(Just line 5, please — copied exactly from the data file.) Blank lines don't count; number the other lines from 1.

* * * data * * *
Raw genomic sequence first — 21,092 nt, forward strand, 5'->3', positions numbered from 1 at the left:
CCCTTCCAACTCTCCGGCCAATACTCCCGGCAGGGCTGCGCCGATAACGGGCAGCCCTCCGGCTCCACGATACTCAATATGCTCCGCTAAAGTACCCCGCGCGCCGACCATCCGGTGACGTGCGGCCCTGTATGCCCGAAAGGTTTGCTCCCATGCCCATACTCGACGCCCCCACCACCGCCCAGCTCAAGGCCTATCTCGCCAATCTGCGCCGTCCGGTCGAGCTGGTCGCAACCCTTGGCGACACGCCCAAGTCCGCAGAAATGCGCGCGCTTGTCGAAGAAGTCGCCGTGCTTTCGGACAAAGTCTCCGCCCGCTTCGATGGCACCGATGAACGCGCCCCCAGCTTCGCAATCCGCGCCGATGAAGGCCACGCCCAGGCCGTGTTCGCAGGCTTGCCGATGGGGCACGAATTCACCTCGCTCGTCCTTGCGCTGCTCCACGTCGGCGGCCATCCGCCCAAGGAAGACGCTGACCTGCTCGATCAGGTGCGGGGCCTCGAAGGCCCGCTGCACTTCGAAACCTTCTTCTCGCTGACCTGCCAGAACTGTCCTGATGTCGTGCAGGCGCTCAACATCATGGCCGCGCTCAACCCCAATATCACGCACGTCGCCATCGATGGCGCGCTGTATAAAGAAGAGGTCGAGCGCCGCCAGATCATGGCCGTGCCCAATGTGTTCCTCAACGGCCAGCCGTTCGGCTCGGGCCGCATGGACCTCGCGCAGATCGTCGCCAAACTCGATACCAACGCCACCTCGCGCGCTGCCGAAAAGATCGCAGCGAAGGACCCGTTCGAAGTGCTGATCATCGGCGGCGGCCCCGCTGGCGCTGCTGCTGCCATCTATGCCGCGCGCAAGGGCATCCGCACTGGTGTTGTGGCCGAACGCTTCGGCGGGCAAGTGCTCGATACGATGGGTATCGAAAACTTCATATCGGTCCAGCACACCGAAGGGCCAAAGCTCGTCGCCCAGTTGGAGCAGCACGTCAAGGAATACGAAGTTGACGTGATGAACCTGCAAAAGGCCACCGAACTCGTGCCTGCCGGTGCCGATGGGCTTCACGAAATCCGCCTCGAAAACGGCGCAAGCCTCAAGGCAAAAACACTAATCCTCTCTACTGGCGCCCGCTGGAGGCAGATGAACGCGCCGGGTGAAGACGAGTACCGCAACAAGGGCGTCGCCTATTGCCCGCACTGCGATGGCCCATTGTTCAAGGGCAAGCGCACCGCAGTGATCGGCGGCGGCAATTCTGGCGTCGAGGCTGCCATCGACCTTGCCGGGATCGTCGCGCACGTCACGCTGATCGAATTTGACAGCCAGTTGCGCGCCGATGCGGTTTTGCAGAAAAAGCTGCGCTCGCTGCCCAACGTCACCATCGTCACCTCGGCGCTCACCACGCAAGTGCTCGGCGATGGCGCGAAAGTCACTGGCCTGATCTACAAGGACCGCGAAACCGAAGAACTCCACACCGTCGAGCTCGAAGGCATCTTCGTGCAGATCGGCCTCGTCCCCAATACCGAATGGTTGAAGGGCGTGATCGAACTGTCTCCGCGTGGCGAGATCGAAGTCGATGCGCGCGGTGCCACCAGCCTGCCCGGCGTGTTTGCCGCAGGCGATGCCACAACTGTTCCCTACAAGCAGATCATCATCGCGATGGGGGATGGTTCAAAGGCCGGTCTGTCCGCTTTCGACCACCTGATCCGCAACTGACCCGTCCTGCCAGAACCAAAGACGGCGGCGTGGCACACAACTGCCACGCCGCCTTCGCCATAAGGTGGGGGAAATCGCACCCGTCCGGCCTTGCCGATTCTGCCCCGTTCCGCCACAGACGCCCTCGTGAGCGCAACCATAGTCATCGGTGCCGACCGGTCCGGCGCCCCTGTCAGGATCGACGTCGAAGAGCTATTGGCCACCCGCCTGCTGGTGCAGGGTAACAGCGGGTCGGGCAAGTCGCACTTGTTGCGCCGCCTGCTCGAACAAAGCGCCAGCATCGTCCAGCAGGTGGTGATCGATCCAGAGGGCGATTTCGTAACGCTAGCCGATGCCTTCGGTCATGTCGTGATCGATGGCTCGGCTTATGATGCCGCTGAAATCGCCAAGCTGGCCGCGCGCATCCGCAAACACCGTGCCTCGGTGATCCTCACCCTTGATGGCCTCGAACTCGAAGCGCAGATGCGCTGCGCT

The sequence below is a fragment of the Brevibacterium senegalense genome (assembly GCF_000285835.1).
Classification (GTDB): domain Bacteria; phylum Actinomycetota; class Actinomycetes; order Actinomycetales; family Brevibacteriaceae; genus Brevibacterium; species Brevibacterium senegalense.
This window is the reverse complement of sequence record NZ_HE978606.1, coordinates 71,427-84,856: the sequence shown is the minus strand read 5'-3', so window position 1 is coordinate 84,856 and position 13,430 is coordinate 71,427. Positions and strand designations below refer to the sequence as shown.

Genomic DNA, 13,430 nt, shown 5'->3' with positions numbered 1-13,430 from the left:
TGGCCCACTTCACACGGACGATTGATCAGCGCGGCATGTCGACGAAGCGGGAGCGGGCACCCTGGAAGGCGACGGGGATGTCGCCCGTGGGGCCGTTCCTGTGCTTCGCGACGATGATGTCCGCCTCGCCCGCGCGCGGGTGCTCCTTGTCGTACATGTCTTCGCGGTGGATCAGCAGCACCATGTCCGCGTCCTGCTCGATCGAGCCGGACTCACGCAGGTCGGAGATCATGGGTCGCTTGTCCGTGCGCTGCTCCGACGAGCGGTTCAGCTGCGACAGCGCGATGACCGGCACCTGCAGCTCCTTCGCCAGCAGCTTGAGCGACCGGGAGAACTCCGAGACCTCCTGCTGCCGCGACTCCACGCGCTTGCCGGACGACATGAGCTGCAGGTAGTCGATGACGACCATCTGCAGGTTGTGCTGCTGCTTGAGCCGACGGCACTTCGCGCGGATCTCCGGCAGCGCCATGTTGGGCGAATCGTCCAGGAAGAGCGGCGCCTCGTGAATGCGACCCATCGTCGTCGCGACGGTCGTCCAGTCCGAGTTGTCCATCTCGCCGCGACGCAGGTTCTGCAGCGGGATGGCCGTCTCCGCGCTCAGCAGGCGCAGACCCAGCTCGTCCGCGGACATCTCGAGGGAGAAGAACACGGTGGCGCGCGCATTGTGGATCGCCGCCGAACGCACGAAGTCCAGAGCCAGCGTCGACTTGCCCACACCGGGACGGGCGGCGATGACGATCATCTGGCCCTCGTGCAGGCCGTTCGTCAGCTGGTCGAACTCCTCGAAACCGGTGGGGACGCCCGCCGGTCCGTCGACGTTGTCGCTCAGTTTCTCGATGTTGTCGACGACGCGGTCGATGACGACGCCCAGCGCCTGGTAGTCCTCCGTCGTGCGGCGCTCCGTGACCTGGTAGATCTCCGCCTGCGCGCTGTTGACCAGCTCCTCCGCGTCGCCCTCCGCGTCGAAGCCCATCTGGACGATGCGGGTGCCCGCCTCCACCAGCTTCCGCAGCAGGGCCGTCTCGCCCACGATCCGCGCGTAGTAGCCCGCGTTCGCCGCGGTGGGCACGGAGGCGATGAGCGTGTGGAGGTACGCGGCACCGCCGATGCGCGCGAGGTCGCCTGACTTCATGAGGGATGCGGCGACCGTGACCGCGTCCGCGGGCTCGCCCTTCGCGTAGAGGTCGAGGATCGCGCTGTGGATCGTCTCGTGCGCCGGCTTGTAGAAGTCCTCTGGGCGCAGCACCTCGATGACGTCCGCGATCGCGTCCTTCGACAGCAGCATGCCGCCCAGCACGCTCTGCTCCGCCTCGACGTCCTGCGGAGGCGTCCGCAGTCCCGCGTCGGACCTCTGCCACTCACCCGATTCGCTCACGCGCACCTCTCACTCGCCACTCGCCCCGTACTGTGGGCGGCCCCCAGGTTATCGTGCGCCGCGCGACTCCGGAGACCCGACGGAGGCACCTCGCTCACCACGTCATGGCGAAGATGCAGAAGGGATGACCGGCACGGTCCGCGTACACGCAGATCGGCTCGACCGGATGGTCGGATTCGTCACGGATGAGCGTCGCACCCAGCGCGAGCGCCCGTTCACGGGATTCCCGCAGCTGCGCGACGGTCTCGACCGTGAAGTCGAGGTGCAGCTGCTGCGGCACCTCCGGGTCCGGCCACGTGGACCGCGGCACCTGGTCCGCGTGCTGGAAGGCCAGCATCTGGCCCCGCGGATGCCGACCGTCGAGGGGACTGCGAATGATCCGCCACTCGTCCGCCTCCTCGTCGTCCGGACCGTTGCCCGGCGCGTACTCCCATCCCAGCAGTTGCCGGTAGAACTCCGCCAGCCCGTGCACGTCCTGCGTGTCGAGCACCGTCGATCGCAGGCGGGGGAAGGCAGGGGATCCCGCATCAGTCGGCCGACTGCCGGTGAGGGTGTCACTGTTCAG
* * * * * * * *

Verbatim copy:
This window is the reverse complement of sequence record NZ_HE978606.1, coordinates 71,427-84,856: the sequence shown is the minus strand read 5'-3', so window position 1 is coordinate 84,856 and position 13,430 is coordinate 71,427. Positions and strand designations below refer to the sequence as shown.